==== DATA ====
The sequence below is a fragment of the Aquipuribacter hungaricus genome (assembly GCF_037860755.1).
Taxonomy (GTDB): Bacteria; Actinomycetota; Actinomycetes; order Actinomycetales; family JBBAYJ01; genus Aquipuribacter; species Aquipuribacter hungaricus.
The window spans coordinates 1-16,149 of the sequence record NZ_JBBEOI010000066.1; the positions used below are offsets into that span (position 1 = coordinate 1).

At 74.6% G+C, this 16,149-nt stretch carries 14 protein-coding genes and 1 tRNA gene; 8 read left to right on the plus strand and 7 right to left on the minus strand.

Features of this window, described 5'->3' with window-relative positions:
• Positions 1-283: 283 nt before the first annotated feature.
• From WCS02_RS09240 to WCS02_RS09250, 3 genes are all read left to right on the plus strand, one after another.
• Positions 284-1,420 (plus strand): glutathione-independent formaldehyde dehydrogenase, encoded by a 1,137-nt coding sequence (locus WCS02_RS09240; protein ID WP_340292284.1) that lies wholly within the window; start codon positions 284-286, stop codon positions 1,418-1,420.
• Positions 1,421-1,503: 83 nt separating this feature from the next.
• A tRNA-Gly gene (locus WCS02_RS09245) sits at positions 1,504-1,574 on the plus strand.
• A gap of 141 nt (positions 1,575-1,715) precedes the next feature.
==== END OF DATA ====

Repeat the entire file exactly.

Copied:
The sequence below is a fragment of the Aquipuribacter hungaricus genome (assembly GCF_037860755.1).
Taxonomy (GTDB): Bacteria; Actinomycetota; Actinomycetes; order Actinomycetales; family JBBAYJ01; genus Aquipuribacter; species Aquipuribacter hungaricus.
The window spans coordinates 1-16,149 of the sequence record NZ_JBBEOI010000066.1; the positions used below are offsets into that span (position 1 = coordinate 1).

At 74.6% G+C, this 16,149-nt stretch carries 14 protein-coding genes and 1 tRNA gene; 8 read left to right on the plus strand and 7 right to left on the minus strand.

Features of this window, described 5'->3' with window-relative positions:
• Positions 1-283: 283 nt before the first annotated feature.
• From WCS02_RS09240 to WCS02_RS09250, 3 genes are all read left to right on the plus strand, one after another.
• Positions 284-1,420 (plus strand): glutathione-independent formaldehyde dehydrogenase, encoded by a 1,137-nt coding sequence (locus WCS02_RS09240; protein ID WP_340292284.1) that lies wholly within the window; start codon positions 284-286, stop codon positions 1,418-1,420.
• Positions 1,421-1,503: 83 nt separating this feature from the next.
• A tRNA-Gly gene (locus WCS02_RS09245) sits at positions 1,504-1,574 on the plus strand.
• A gap of 141 nt (positions 1,575-1,715) precedes the next feature.